The effect of silicon content on long crack fatigue behaviour of aluminium–silicon piston alloys at elevated temperature. (In special issue: Fatigue Damage of Structural Materials V)


Moffat, A.J., Barnes, S., Mellor, B.G. and Reed, P.A.S. (2005) The effect of silicon content on long crack fatigue behaviour of aluminium–silicon piston alloys at elevated temperature. (In special issue: Fatigue Damage of Structural Materials V). International Journal of Fatigue, 27, (10-12), 1564-1570. (doi:10.1016/j.ijfatigue.2005.06.023).

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Description/Abstract

The microstructure of aluminium piston alloys comprises primary and eutectic silicon together with numerous intermetallics. Previous research has shown that primary silicon strongly influences both fatigue crack initiation and subsequent propagation behaviour, however, the detailed effects of varying silicon volume fraction and morphology have not been fully addressed. Therefore, the fatigue properties of a number of candidate piston alloys with varying volume fractions of silicon have been studied. Long crack fatigue tests have been performed at room and elevated temperature typical of the gudgeon pin boss (200 °C) using a test frequency of 15 Hz (a typical engine frequency at engine idle condition).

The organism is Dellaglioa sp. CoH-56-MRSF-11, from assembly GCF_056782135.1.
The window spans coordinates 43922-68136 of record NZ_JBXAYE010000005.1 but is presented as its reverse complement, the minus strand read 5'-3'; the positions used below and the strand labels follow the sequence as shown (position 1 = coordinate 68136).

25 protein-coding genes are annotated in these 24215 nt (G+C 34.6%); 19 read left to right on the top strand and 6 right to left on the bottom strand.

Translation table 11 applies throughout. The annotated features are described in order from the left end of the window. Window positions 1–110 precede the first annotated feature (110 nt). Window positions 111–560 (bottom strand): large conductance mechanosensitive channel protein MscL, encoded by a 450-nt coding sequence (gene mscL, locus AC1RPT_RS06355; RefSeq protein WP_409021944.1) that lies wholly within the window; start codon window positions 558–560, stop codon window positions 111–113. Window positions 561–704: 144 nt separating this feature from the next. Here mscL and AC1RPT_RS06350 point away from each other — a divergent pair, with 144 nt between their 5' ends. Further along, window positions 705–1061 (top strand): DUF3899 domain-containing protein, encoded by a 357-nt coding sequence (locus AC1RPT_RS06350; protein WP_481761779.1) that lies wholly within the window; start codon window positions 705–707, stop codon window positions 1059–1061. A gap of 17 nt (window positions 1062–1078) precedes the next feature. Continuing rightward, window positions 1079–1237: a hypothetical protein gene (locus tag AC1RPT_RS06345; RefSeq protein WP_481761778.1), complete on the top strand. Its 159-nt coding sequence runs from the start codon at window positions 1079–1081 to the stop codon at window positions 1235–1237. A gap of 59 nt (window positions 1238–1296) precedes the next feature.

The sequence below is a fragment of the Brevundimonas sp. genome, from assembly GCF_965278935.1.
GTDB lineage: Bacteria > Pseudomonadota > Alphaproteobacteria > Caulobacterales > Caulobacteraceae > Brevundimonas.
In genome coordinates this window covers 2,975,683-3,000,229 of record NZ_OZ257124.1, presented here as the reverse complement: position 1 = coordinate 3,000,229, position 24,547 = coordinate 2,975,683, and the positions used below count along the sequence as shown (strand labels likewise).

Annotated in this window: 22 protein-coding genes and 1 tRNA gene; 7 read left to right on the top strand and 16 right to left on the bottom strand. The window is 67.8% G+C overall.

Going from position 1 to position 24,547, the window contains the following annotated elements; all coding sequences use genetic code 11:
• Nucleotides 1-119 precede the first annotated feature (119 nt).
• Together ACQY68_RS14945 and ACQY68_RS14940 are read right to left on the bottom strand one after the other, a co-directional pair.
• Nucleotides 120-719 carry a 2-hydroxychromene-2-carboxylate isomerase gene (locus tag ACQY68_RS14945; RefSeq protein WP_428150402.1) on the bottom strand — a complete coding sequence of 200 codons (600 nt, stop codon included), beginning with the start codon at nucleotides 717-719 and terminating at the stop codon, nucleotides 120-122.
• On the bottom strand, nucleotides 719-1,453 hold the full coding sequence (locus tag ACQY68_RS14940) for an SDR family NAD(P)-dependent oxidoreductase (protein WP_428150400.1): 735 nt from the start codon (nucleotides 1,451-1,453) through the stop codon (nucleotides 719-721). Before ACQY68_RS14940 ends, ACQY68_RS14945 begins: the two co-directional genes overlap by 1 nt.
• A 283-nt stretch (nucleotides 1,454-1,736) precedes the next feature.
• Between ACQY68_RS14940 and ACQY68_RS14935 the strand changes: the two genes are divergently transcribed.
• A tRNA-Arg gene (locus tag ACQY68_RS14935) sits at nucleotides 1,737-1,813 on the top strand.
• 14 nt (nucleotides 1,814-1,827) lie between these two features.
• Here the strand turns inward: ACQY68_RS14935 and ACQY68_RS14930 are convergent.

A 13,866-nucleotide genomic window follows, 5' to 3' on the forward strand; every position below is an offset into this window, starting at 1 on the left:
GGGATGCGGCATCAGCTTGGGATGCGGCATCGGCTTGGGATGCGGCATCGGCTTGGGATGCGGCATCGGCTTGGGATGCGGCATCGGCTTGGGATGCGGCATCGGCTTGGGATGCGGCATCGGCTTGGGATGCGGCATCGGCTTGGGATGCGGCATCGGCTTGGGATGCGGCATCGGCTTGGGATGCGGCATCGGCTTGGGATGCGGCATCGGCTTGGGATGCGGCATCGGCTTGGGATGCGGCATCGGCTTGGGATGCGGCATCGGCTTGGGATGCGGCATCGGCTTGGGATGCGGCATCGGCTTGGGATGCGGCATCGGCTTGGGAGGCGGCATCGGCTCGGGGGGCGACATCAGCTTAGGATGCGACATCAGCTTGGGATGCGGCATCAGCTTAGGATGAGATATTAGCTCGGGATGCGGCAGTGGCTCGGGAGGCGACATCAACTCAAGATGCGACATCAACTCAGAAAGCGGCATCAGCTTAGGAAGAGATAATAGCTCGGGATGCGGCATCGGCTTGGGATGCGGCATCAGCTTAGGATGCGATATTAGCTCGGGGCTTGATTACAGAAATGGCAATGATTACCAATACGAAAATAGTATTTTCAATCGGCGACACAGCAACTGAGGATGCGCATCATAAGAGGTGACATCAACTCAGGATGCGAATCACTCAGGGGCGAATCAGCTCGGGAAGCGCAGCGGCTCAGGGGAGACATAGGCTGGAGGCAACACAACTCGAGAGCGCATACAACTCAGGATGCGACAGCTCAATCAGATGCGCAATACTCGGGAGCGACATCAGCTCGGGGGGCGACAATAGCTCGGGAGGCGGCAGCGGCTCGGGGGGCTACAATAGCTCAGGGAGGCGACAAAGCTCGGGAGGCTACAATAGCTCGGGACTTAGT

Microstructural characterisation using image analysis approaches combined with optical profilometry has been used to assess the fracture surfaces of test samples. The role of primary Si in enhancing crack growth rates at high ΔK levels, whilst affording improvements in crack growth rates at lower ΔK levels due to local crack deflections and shielding, has been confirmed. In the absence of primary Si (lower Si content alloys) the low ΔK level crack growth behaviour is dominated by matrix properties (intra-dendritic crack growth pre-dominates) whilst the high ΔK level crack growth behaviour is inter-dendritic and occurs along the weak path of the eutectic Si and/or intermetallic network.

Item Type: Article
ISSNs: 0142-1123 (print)
Related URLs:
Keywords: aluminium–silicon, long crack fatigue, piston, micro-mechanisms
Subjects: T Technology > TJ Mechanical engineering and machinery
Q Science > QC Physics
Divisions: University Structure - Pre August 2011 > School of Engineering Sciences
ePrint ID: 23319
Date Deposited: 16 Mar 2006
Last Modified: 27 Mar 2014 18:12
URI: http://eprints.soton.ac.uk/id/eprint/23319

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